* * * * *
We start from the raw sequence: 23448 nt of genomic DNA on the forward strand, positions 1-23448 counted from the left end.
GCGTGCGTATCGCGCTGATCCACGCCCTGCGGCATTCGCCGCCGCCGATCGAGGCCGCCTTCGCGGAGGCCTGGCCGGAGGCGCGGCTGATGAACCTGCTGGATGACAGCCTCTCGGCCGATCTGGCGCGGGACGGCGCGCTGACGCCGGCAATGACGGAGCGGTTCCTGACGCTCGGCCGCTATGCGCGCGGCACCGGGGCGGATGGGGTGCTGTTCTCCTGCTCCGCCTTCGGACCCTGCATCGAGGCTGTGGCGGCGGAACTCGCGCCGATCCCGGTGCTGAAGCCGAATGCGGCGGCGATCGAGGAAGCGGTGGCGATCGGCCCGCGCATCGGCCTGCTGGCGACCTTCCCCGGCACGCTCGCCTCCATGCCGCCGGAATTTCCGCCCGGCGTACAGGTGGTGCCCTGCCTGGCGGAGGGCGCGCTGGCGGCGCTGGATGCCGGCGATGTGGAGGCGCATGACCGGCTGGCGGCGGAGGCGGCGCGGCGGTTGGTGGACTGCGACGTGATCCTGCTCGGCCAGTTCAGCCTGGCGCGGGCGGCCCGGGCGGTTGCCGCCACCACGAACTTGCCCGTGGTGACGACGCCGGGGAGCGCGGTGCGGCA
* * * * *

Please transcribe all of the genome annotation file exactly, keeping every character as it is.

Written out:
We start from the raw sequence: 23448 nt of genomic DNA on the forward strand, positions 1-23448 counted from the left end.
GCGTGCGTATCGCGCTGATCCACGCCCTGCGGCATTCGCCGCCGCCGATCGAGGCCGCCTTCGCGGAGGCCTGGCCGGAGGCGCGGCTGATGAACCTGCTGGATGACAGCCTCTCGGCCGATCTGGCGCGGGACGGCGCGCTGACGCCGGCAATGACGGAGCGGTTCCTGACGCTCGGCCGCTATGCGCGCGGCACCGGGGCGGATGGGGTGCTGTTCTCCTGCTCCGCCTTCGGACCCTGCATCGAGGCTGTGGCGGCGGAACTCGCGCCGATCCCGGTGCTGAAGCCGAATGCGGCGGCGATCGAGGAAGCGGTGGCGATCGGCCCGCGCATCGGCCTGCTGGCGACCTTCCCCGGCACGCTCGCCTCCATGCCGCCGGAATTTCCGCCCGGCGTACAGGTGGTGCCCTGCCTGGCGGAGGGCGCGCTGGCGGCGCTGGATGCCGGCGATGTGGAGGCGCATGACCGGCTGGCGGCGGAGGCGGCGCGGCGGTTGGTGGACTGCGACGTGATCCTGCTCGGCCAGTTCAGCCTGGCGCGGGCGGCCCGGGCGGTTGCCGCCACCACGAACTTGCCCGTGGTGACGACGCCGGGGAGCGCGGTGCGGCA